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General Anesthetics

General anesthesia act on the brain and nervous system. They affect the entire body leaving the patient in a deep sleep.

Most hip surgery is now carried out using a regional anesthetic in conjunction with a light general. Why? Because general anesthetics are expensive and have multiple side effects.

Administration

Administration of general anesthesia has two stages: -

  • Induction - putting you to sleep
  • Maintenance - keeping you under

Induction of anesthesia

General Anesthetic

In contemporary practice intravenous anesthetics are usually used for induction. Propofol is probably the most widely used. It has replaced the long standing barbiturate agents such as thiopentone because recovery from propofol is faster and has fewer post anesthesia side effects (see below).

Propofol is not an analgesic, so is administered in combination with an opioid such as fentanyl. Generally speaking a patient won't feel pain whilst under a general anesthetic unless the effectiveness of the anesthetia weakens during the procedure. If that happens the opioid is already in place. Fentanyl, and other opioids, also provide excellent post-operative pain relief.

Inhalational induction (fairly rare) is carried out using an agent called sevoflurane which is a non-pungent gas.

Maintenance of anesthesia

Following induction, inhalational anesthetics or intravenous anesthetic agents are administered continuously to maintain an adequate depth of anesthesia - using the same anesthetic drugs as described above.

All patients are given an inhalation mix of nitrous oxide and oxygen (even if the maintenance anesthetic is given intravenously).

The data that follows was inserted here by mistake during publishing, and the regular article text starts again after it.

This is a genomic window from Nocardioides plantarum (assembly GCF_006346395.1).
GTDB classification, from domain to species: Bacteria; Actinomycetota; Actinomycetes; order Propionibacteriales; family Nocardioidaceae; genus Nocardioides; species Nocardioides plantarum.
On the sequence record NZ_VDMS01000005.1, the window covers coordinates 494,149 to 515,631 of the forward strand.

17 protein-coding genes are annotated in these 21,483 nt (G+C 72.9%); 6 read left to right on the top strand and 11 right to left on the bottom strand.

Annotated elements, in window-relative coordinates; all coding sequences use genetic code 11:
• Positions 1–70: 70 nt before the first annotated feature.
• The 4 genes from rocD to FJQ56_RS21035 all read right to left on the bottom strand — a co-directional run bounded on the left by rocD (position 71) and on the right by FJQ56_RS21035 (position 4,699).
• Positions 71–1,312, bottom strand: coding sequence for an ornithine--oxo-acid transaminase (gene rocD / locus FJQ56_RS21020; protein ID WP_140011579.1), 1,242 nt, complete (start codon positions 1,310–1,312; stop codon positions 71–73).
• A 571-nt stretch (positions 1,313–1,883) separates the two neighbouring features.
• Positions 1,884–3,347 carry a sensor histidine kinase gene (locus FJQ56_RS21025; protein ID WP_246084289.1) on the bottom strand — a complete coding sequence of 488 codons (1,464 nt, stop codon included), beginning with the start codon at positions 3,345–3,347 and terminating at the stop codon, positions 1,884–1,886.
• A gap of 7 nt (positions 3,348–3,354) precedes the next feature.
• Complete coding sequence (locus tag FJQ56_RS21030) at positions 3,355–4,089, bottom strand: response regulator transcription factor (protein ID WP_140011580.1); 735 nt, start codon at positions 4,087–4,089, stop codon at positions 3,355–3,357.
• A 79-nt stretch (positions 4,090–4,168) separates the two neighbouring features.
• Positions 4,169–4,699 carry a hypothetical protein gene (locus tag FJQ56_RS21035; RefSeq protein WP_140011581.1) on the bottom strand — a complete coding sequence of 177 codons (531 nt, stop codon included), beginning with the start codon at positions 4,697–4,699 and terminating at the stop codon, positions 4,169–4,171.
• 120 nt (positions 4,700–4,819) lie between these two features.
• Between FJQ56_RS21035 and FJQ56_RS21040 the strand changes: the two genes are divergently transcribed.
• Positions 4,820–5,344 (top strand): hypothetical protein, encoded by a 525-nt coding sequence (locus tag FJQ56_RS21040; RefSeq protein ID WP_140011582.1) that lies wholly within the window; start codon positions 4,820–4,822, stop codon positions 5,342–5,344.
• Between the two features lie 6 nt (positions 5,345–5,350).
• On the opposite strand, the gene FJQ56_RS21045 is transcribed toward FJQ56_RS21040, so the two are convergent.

Nitrous oxide: in addition to its analgesic effect it also has a weak anesthetic effect. This means that the dosage of the main general anesthetic can be reduced.

Oxygen: makes up about 30 percent of the total inspired mixture. The main role, of course, being to ensure the patient can breathe but importantly it also ensures that the concentration of nitrous oxide is kept within safe limits.

Risks and Warnings

As with any anesthesia there are risks involved (hence all the care that is taken during your preoperative assessment to ensure you are in a fit state to undergo the operation). These risks are increased in patients who have heart disease or a chronic lung condition.

sore throat
  • General anesthesia slows both your heart rate and breathing rate. The anesthetist will constantly monitor your heart rate, blood pressure, breathing, and body temperature so that action can be taken to prevent the heart rate dropping too low (bradycardia)
  • General anesthesia causes your blood vessels to dilate; this can result in a heavier loss of blood during surgery.
  • The tube inserted down your throat may give you a sore throat and hoarse voice for a few days.
  • Shivering is a frequent occurrence in the post-operative period. Apart from causing discomfort and exacerbating post-operative pain, shivering has been shown to increase oxygen consumption, catecholamine release (which stimulates all the systems of body), cardiac output, heart rate, blood pressure and intra-ocular pressure. This can be prevented by adjusting the ambient temperature in the operating theater or treated by the use of conventional or forced warm air blankets and warmed intravenous fluids
  • Post-operative affects such as emergence delusion, headaches, nausea and vomiting and significant drowsiness are also associated with general anesthetics

Advantages

  • The patient is completely unconscious so has no awareness of the procedure.
  • Operating on a totally relaxed patient is easier for the surgeon.



Related Links: 

Preoperative assessment
Choosing a Hospital 
Preparing for Surgery


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